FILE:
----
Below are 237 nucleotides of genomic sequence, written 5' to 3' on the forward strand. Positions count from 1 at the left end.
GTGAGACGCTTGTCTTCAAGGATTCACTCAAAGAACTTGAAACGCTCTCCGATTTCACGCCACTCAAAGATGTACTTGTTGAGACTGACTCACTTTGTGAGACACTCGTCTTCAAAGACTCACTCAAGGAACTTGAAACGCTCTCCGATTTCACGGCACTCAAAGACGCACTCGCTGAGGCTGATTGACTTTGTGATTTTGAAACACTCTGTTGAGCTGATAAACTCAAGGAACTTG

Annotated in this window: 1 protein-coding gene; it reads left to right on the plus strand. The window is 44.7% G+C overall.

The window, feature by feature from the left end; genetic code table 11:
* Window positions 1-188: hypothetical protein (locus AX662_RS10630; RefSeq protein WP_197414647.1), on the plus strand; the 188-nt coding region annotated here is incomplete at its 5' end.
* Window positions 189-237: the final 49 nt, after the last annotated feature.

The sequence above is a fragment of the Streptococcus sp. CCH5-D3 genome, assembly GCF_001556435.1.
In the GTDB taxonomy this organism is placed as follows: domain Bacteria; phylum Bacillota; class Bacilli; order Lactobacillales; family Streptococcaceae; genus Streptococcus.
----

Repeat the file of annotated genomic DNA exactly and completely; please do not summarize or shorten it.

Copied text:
Below are 237 nucleotides of genomic sequence, written 5' to 3' on the forward strand. Positions count from 1 at the left end.
GTGAGACGCTTGTCTTCAAGGATTCACTCAAAGAACTTGAAACGCTCTCCGATTTCACGCCACTCAAAGATGTACTTGTTGAGACTGACTCACTTTGTGAGACACTCGTCTTCAAAGACTCACTCAAGGAACTTGAAACGCTCTCCGATTTCACGGCACTCAAAGACGCACTCGCTGAGGCTGATTGACTTTGTGATTTTGAAACACTCTGTTGAGCTGATAAACTCAAGGAACTTG

Annotated in this window: 1 protein-coding gene; it reads left to right on the plus strand. The window is 44.7% G+C overall.

The window, feature by feature from the left end; genetic code table 11:
* Window positions 1-188: hypothetical protein (locus AX662_RS10630; RefSeq protein WP_197414647.1), on the plus strand; the 188-nt coding region annotated here is incomplete at its 5' end.
* Window positions 189-237: the final 49 nt, after the last annotated feature.

The sequence above is a fragment of the Streptococcus sp. CCH5-D3 genome, assembly GCF_001556435.1.
In the GTDB taxonomy this organism is placed as follows: domain Bacteria; phylum Bacillota; class Bacilli; order Lactobacillales; family Streptococcaceae; genus Streptococcus.